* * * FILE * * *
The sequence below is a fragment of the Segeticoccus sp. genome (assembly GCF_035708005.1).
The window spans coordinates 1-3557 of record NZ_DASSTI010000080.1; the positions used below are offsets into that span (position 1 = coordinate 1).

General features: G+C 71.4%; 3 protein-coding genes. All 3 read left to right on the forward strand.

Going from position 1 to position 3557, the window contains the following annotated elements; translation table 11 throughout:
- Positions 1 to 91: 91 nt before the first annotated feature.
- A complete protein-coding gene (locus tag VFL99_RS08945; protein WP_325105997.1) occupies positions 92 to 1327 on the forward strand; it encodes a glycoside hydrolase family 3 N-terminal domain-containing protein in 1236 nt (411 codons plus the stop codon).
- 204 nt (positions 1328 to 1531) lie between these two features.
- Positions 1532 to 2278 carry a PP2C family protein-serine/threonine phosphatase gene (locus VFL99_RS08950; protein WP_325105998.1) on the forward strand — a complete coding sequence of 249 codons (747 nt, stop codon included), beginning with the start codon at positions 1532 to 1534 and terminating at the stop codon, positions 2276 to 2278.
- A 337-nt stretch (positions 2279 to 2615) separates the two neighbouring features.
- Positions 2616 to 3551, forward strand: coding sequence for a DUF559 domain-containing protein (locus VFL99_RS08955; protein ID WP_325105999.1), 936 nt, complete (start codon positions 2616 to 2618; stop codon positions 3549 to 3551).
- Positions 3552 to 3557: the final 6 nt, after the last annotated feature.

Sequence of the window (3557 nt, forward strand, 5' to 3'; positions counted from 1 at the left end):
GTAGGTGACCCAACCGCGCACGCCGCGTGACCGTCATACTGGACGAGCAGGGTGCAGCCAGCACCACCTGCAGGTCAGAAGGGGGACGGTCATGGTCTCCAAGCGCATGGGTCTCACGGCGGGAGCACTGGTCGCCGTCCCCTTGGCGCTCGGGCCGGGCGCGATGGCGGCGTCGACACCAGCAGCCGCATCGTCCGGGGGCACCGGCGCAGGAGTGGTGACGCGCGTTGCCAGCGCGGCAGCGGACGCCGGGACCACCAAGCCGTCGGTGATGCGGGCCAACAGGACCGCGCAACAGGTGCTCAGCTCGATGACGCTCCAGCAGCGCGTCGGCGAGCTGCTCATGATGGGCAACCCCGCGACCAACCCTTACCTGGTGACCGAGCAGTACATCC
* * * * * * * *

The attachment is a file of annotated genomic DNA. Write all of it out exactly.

The sequence below is a fragment of the Segeticoccus sp. genome (assembly GCF_035708005.1).
The window spans coordinates 1-3557 of record NZ_DASSTI010000080.1; the positions used below are offsets into that span (position 1 = coordinate 1).

General features: G+C 71.4%; 3 protein-coding genes. All 3 read left to right on the forward strand.

Going from position 1 to position 3557, the window contains the following annotated elements; translation table 11 throughout:
- Positions 1 to 91: 91 nt before the first annotated feature.
- A complete protein-coding gene (locus tag VFL99_RS08945; protein WP_325105997.1) occupies positions 92 to 1327 on the forward strand; it encodes a glycoside hydrolase family 3 N-terminal domain-containing protein in 1236 nt (411 codons plus the stop codon).
- 204 nt (positions 1328 to 1531) lie between these two features.
- Positions 1532 to 2278 carry a PP2C family protein-serine/threonine phosphatase gene (locus VFL99_RS08950; protein WP_325105998.1) on the forward strand — a complete coding sequence of 249 codons (747 nt, stop codon included), beginning with the start codon at positions 1532 to 1534 and terminating at the stop codon, positions 2276 to 2278.
- A 337-nt stretch (positions 2279 to 2615) separates the two neighbouring features.
- Positions 2616 to 3551, forward strand: coding sequence for a DUF559 domain-containing protein (locus VFL99_RS08955; protein ID WP_325105999.1), 936 nt, complete (start codon positions 2616 to 2618; stop codon positions 3549 to 3551).
- Positions 3552 to 3557: the final 6 nt, after the last annotated feature.

Sequence of the window (3557 nt, forward strand, 5' to 3'; positions counted from 1 at the left end):
GTAGGTGACCCAACCGCGCACGCCGCGTGACCGTCATACTGGACGAGCAGGGTGCAGCCAGCACCACCTGCAGGTCAGAAGGGGGACGGTCATGGTCTCCAAGCGCATGGGTCTCACGGCGGGAGCACTGGTCGCCGTCCCCTTGGCGCTCGGGCCGGGCGCGATGGCGGCGTCGACACCAGCAGCCGCATCGTCCGGGGGCACCGGCGCAGGAGTGGTGACGCGCGTTGCCAGCGCGGCAGCGGACGCCGGGACCACCAAGCCGTCGGTGATGCGGGCCAACAGGACCGCGCAACAGGTGCTCAGCTCGATGACGCTCCAGCAGCGCGTCGGCGAGCTGCTCATGATGGGCAACCCCGCGACCAACCCTTACCTGGTGACCGAGCAGTACATCC